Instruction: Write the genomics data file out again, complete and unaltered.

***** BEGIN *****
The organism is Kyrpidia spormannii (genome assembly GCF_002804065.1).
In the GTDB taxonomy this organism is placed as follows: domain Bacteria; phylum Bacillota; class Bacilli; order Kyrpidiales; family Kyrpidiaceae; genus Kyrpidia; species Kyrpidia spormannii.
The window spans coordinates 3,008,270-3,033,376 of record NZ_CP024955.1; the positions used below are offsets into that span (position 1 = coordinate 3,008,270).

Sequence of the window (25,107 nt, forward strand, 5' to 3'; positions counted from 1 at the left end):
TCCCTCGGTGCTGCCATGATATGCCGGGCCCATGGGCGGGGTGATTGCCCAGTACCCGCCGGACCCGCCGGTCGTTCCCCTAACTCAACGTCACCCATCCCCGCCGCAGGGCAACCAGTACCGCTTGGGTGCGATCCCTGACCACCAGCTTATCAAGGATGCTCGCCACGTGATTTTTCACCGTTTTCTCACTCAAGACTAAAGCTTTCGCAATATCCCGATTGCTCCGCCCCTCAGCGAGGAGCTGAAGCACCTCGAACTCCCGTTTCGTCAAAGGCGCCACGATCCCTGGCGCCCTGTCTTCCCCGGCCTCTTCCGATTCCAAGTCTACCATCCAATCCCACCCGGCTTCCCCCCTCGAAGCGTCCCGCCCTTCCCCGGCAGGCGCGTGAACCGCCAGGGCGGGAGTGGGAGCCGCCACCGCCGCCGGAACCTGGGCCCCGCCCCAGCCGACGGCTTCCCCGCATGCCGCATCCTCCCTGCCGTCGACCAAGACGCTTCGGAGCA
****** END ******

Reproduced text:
The organism is Kyrpidia spormannii (genome assembly GCF_002804065.1).
In the GTDB taxonomy this organism is placed as follows: domain Bacteria; phylum Bacillota; class Bacilli; order Kyrpidiales; family Kyrpidiaceae; genus Kyrpidia; species Kyrpidia spormannii.
The window spans coordinates 3,008,270-3,033,376 of record NZ_CP024955.1; the positions used below are offsets into that span (position 1 = coordinate 3,008,270).

Sequence of the window (25,107 nt, forward strand, 5' to 3'; positions counted from 1 at the left end):
TCCCTCGGTGCTGCCATGATATGCCGGGCCCATGGGCGGGGTGATTGCCCAGTACCCGCCGGACCCGCCGGTCGTTCCCCTAACTCAACGTCACCCATCCCCGCCGCAGGGCAACCAGTACCGCTTGGGTGCGATCCCTGACCACCAGCTTATCAAGGATGCTCGCCACGTGATTTTTCACCGTTTTCTCACTCAAGACTAAAGCTTTCGCAATATCCCGATTGCTCCGCCCCTCAGCGAGGAGCTGAAGCACCTCGAACTCCCGTTTCGTCAAAGGCGCCACGATCCCTGGCGCCCTGTCTTCCCCGGCCTCTTCCGATTCCAAGTCTACCATCCAATCCCACCCGGCTTCCCCCCTCGAAGCGTCCCGCCCTTCCCCGGCAGGCGCGTGAACCGCCAGGGCGGGAGTGGGAGCCGCCACCGCCGCCGGAACCTGGGCCCCGCCCCAGCCGACGGCTTCCCCGCATGCCGCATCCTCCCTGCCGTCGACCAAGACGCTTCGGAGCA